Faithless, UK electronic band, in 2004 released their response to the mad leadership and unfettid ego of George W Bush’s war that destroys families. And while the media was obsessed with the search for non-existent weapons of mass destruction there were other WMDS. Racism, fear, greed, inaction, Haliburton, Enron are also weapons of mass destruction, but so is courage and education.
51. Meat Kills
By Consolidated from Friendly Fa$cism, and, uh, meat kills…. go vegan. This song makes the case that meat kills, not just the animals, but the people who eat them and the planet
52. Mercy Mercy Me (The Ecology)
Originally written Marvin Gaye in 1971, about human-made environmental destruction, this version was performed again in 2007 by UK soul singer Corinne Bailey Rae & John Legend, and as Bailey Rae says, not much has changed since it was written.
53. Motor City Is Burning
A 70s garage rock song by MC5 that looks at the Detroit (USA) Riots of 1967, when Motor City burned, the role of the National Guard and The Black Panther Party, soldiers, snipers and firebombs “I’d just like to strike a match for freedom myself”.
54. (Free) Nelson Mandela
Variously known as Nelson Mandela or Free Nelson Mandela, released in 1984 by The Specials AKA, this danceable-ska track is singing to Free the future South African president from prison.
And if songs like this become old, history, and no longer relevant, then good. It means the battle was won. They show that things can change… But the struggle for justice goes on
55. Never Buy The Sun
This 2011 song by Billy Bragg, is a celebration of a 22-year Boycott, by Northern Englanders against the Murdoch newspapers in Britain. When people are “crying out for justice” not buying a product can be a form of protest ….(This song is also available for Free legal download from http://www.billybragg.co.uk/sun.php)
56. No Shelter
This 1998 song from Rage Against The Machine, “Make you think that buying is rebelling” when corporations sell you what you think you need, “the thin line between entertainment and war” is just buying other peoples misery, and hyper consumption, when you view the world “behind American eyes”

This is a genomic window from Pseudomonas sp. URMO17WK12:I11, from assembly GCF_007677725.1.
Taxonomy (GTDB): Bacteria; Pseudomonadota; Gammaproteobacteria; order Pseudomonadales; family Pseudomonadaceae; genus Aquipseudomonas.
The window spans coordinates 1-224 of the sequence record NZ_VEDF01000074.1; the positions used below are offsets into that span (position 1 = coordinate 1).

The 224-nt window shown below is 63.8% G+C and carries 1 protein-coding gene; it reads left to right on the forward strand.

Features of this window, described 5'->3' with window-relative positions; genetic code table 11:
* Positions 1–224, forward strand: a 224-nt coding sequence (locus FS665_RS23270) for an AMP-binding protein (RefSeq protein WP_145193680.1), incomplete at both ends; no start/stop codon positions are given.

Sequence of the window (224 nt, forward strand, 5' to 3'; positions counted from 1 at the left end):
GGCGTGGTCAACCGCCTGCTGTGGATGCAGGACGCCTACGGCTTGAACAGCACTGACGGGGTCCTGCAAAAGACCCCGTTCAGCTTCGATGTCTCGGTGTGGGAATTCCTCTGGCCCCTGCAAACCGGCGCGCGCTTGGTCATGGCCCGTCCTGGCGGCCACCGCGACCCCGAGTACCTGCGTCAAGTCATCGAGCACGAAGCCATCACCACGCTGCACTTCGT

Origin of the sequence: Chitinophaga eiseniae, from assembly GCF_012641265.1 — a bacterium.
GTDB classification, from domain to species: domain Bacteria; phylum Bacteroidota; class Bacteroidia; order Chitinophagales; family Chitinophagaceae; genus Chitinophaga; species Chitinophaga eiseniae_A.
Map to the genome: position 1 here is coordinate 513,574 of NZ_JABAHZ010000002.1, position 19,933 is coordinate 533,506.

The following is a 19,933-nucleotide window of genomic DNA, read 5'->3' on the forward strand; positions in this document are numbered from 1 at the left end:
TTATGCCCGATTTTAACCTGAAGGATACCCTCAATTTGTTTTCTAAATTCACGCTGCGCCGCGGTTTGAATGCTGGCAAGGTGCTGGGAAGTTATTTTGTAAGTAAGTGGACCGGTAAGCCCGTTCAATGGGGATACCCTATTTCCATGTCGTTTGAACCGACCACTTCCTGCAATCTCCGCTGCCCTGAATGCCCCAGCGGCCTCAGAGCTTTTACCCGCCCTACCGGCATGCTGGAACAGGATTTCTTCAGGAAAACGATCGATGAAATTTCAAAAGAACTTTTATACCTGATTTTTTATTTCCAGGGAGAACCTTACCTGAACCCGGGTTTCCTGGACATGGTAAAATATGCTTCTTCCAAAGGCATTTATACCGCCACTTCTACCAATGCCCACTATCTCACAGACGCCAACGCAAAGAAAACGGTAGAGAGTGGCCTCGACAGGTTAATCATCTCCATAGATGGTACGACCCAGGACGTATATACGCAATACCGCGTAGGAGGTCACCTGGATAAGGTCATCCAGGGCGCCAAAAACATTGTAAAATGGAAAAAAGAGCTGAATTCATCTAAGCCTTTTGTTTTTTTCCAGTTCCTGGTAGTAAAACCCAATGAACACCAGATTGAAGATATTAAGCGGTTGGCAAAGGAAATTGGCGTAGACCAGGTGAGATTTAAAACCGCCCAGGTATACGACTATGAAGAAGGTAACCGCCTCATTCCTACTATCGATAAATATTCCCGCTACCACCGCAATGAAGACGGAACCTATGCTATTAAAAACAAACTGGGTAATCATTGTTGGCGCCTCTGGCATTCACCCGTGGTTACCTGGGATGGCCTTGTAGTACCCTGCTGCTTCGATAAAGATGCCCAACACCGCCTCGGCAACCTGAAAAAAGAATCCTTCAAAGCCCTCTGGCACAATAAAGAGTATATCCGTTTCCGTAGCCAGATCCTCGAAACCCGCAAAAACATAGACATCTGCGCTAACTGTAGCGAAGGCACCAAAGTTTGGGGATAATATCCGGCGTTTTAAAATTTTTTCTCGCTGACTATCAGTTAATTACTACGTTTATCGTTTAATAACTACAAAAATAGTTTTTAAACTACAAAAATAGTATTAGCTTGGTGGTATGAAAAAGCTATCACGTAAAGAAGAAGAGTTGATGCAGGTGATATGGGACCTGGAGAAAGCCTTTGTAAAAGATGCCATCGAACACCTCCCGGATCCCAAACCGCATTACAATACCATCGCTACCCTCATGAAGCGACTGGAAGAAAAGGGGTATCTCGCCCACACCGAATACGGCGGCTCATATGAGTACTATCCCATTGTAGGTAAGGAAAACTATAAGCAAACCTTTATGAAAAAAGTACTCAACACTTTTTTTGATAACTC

57. Not Ready To Make Nice
A 2006 country-pop song by the Dixie Chicks, written in response to death threats members of the group received for speaking out against the Iraq War. A song of defiance against hate.
“I’m not ready to make nice, I’m not ready to back down
I’m still mad as hell and I don’t have time to go round and round and round”
58. Nothing To My Name
This song by Chinese-Korean, Cui Jian, was considered China’s first rock song, Cui’s song was popular with protesters in Tiananmen Square, with its themes of disaffected youth and its sense of rebellion
I found numerous references to this CSNY (Crosby Stills Nash Young) song from 1970 about the massacre of students at Kent University by the National Guard. It protests the actions of the soldiers and the oppression and repression in a pro-war culture that was the Nixon government – “Soldiers are cutting us down” and “Four, why? Why did they die?… How many more?”. The scenes in this video, from a 40 year old incident, look so much like the protests that occur now against the WTO and G8 conferences or the Austerity and Uncut protests, when governments refuse to listen to the people.
Different wars, same oppression.
60. Out In The Field
By Gary Moore and Phil Lynott of Thin Lizzy, this 1985 rock song talks about the religious turmoil of Ireland.
“No colour or religion… No flag or uniform ever stopped a bullet from a gun”, no matter how many people keep dying day after day, nothing changes.